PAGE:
successes are the increased productivity, the decrease in cycle time, and the
ability to maintain the project.
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5. Chapter 5
5.1 Summary of Software Process
In this paper I discussed the importance of a software process, what it is
and how it is done. First, software process is important because of the
difficulties encountered when one is not in place, such as: failing to meet
schedules, maintenance nightmares, chaotic work scenarios, and possibilities
of lawsuits. Several software companies use different types of metrics to
evaluate their software process. Some of the metrics considered are: lines of
code, scheduled tasks completed on time, test coverage, resource
adequacy, fault density, system operational availability, time to market,
schedule, quality and cost trade-offs.
A general software process was defined as having the following
components: Requirements Specification, Assessment and Problem
Elicitation, (Re)Design, Implementation, and Monitoring and Data Collection.
These components were discussed in detail. Each phase is cycled through at
each increment. Requirements Specification was essentially the phase in
which requirements were gathered from the client and put into a formal type
of notation to be understandable by both developers and clients.
Assessment and Problem Elicitation was the process in which potential risks
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were evaluated. Schedules and costs were estimated based on these
evaluated risks. (Re)Design was discussed in great length. There are many
methods that can be applied within this phase. Object-oriented designs
were among the ones discussed. Certain tools such as CASE were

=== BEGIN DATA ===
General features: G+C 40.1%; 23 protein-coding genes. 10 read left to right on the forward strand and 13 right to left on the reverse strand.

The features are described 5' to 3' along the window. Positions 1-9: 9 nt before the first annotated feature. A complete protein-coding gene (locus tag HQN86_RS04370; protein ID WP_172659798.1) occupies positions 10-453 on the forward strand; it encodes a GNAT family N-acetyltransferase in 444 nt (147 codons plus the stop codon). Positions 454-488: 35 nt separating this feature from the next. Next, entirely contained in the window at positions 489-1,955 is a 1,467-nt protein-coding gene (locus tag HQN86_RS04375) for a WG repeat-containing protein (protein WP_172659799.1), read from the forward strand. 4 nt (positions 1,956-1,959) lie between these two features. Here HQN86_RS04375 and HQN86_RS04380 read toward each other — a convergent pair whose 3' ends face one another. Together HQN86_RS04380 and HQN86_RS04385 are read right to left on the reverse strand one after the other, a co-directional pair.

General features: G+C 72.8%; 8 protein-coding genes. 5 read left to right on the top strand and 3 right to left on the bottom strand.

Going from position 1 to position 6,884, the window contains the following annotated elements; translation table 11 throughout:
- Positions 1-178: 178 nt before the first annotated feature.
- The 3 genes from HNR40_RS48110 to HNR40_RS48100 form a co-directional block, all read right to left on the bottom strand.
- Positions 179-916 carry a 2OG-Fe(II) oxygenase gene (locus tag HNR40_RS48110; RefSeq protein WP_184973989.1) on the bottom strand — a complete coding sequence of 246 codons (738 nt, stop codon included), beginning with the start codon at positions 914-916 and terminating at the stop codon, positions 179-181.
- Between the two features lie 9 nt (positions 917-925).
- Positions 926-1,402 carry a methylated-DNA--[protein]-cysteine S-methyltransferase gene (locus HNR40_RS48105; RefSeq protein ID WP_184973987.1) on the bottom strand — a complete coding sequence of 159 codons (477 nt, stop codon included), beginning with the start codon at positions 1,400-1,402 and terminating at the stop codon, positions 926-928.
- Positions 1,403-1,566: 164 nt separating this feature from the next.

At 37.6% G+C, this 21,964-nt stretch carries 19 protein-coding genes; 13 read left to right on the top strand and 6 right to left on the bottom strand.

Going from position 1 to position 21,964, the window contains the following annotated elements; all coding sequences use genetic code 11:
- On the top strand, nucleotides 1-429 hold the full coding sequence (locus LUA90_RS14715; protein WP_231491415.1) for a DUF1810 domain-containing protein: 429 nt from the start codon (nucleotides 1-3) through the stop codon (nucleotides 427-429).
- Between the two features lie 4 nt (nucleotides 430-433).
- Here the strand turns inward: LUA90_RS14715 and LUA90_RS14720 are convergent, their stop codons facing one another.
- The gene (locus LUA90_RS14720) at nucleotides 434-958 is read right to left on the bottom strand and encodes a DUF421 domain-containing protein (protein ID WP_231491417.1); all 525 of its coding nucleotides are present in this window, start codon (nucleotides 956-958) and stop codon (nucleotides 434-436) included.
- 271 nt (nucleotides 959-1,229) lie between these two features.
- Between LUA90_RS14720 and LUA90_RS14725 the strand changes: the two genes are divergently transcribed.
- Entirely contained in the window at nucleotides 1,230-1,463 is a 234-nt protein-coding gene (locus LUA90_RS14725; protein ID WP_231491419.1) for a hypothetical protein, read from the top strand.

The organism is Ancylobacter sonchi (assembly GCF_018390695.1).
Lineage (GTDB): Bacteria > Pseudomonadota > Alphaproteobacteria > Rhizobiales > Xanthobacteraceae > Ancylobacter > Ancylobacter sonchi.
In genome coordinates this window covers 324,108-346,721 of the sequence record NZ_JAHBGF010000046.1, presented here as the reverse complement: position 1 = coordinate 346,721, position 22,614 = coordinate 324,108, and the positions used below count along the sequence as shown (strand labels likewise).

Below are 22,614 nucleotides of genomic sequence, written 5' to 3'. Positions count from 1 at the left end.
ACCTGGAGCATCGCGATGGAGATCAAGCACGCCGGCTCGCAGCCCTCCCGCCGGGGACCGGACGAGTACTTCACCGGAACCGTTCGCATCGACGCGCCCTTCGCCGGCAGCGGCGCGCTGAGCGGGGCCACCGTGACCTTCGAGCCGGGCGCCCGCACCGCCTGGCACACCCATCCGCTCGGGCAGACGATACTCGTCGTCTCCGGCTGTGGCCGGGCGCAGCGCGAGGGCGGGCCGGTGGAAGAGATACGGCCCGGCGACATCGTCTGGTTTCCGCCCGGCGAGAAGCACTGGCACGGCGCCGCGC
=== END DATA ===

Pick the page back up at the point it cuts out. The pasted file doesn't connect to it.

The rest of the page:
mentioned as supportive to this stage of development. Top down methods
as well as strategies were discussed in the implementation phase. And finally,
the monitoring and data collection phase examined the process of
evaluating the process and making improvements. Methods of
standardization were discussed like the Quality Improvement Story. Tools that
present visualization to the organization about the performance of the
project were also considered during this phase.
Two of the more formal processes discussed were that of Cleanroom
Software Engineering and Capability Maturity Model. Each shared some of
the same components that the general process contained using different
ways to represent them.
The Cleanroom Software Engineering process has three levels: basic,
intermediate and advanced. Each level builds upon the previous level. The
methods incorporate in this process are the use of box structures to use during
specification and design. The box structures are then verified for correctness.
Levels of correctness are determined at each level. This model expresses the
importance of peer reviews to increase effective communication,
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understanding of the project, and decreasing errors.
The Capability Maturity Model has five levels: initial, repeatable, defined,
managed, and optimized. These levels also build off of each other. It is
suggested that an organization should not skip levels so that to ensure the
success of the process. The process focuses on key processes at each level.
Essentially the first level is based on competent employees. The second focus